Sahr family goes on mission trip to Haiti
Brandon and Jasmin Sahr, along with their three children and a group of other volunteers, recently returned from a mission trip to Haiti.
It was just over a year ago the Register wrote about the efforts of the Sahr children who wanted to go with their parents on the trip.
Ariel, Sawyer and Lucy made and sold soap to make their wish come true.
“The kids sold 940 bars of soap,” Brandon says. “Between the soap sales and donations, they raised $5,720.”
But in spite of their successful fundraising, the adventure almost did not get off the ground.
“Delta cancelled all flights to Haiti,” Brandon comments. “We thought we had something arranged with American Airlines but that did not work out.”
Finally, the airline that worked out was Spirit Airlines, which may have been fitting considering it was a mission trip.
“We flew to Fort Lauderdale and then continued on to Haiti,” Brandon remarks.
Of course, trying to get away in February in Minnesota can offer other challenges.
“School was actually called off early because of bad weather on the day we left,” Jasmin explains. “Then the parking garage, where we were supposed to have a reservation, was full. So we had to find somewhere else to park.”
Thankfully, the rest of the trip went better.
“Once we left Minnesota the problems disappeared,” Jasmin laughs.
Brandon and Jasmin had both been to Haiti before and said the island is still recovering from an earthquake in 2010 and a hurricane in 2016.
“There is a local feeling the world has forgotten about them,” Jasmin says referring to the Haitian people.
Brandon adds unemployment is greater than 50 percent.
“The need is still there,” he says. “The political climate is more tense but there is more security.”
One of their connections to the island nation is Pastor Marcel whom they have known a long time.
“Wherever there is a need, Pastor Marcel is there to help,” Brandon shares. “Whether it is people in the mountains who have no drinking water or other issues, he will do what he can to aid the situation.”
One of the things the family did while in Haiti was assist with the construction of a church. It will be the 22nd church on the island.
“It is the poorest of the poor who built the church,” Brandon comments. “And these people, who have so little, will be the first ones to donate what they do have to others in need.”
And the people do it all on their own.
“There is no government aid, no welfare,” Jasmin explains. “Orphans are truly orphans.”
But the people do look out for each other.
“People will open their patios so widows and orphans have a place to sleep,” Brandon says.
And while the government may not provide any help, they do not interfere in what the church is doing.
“I feel the government is leaving the church alone,” Jasmin comments. “There seems to be a level of respect for what the church is doing to help the people.”
But bribes are still a part of the way things are done.
“I had to pay $200 to get my luggage through,” Brandon says. “But on my previous trip it cost me $400.”
Brandon says Pastor Mercel has his own security people to help keep watch over others.
“He has seven daughters so he has had good practice protecting people he cares about,” Sahr says with a smile. “The important thing is not to create a situation which is bad.”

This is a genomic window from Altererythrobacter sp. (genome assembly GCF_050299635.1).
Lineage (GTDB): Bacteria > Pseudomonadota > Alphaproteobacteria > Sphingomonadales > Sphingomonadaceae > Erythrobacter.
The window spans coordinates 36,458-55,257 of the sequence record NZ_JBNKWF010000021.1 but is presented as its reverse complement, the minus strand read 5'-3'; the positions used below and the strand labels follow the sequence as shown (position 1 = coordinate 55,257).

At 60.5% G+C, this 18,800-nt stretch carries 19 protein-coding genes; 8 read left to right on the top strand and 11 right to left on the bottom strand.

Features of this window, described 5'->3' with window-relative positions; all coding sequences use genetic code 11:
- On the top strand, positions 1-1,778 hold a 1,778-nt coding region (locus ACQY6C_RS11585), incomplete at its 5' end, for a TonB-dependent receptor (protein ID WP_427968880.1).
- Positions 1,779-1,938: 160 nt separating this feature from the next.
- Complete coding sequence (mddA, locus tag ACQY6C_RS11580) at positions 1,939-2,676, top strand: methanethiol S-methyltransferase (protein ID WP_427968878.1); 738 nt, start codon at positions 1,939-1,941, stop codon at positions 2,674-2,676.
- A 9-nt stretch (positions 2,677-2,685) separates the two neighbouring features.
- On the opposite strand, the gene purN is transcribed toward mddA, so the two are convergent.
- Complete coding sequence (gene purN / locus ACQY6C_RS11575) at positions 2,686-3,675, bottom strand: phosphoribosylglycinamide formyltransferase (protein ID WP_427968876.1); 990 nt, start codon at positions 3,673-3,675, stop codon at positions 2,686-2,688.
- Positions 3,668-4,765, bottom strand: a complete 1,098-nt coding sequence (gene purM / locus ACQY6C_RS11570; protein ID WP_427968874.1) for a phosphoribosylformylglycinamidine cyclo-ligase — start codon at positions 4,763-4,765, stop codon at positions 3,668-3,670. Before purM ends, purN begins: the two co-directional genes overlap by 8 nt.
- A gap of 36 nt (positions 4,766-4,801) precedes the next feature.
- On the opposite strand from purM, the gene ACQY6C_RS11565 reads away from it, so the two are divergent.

With the International Red Cross reporting 70 percent of Haitians live on less than $2 per day, it would be easy to think the country is full of despair, but Jasmin points out it is not necessarily the case.
“People in the church have a lot of faith and therefore they have hope,” Jasmin explains. “But yes, many in the general public are without hope. The radio ministry is stronger than before and is reaching more people.”
And while the couple also note the infrastructure has improved, many of the same problems that have plagued the island for years still exist.
“Poverty, joblessness, lack of education, medical supplies and personnel are significant hindrances the people face,” Jasmin comments. “Many people have vision problems because of the sun so even simple gifts like sunglasses are greatly appreciated.”
And the Sahr children, what did they think of the experience?
“The girls liked to play with my hair,” nine-year old Sawyer says.
But he also told how he learned you do not need fancy toys to have fun.
“We took water bottles and filled them with rocks and then used them to play soccer,” he explains.
Ariel, who is 11, also enjoyed her time with the Haitian children as well as the adults.
“I had fun playing with the kids at school,” she remarks. “But I also learned to play a game with rocks from an older lady. She taught me the game even though I could not understand her.”
Lucy, the youngest of the Sahr children at age seven had her fond memories also.
“I got to see a goat eating treats,” Lucy says.
During the trip home the Sahrs had a lot less luggage to worry about. While they leave supplies they brought to the island with the Haitian people, they also literally give the Haitians the shirts off their back.
“We leave the clothes and shoes we wore during the trip with the people in Haiti and just take back what we are wearing,” Jasmin explains. “I learned how to wash the clothes the ‘correct’ way from the women, so we left them with clean clothes.”
So the Sahr children fulfilled their desire to go on the mission trip with their parents and learned some life lessons on the way.
“The people of Haiti are very expressive, whether they are crying or joyful. And they love to hug, and are so thankful for what they have,” Brandon comments. “You get so much more out of a trip like this than you give.”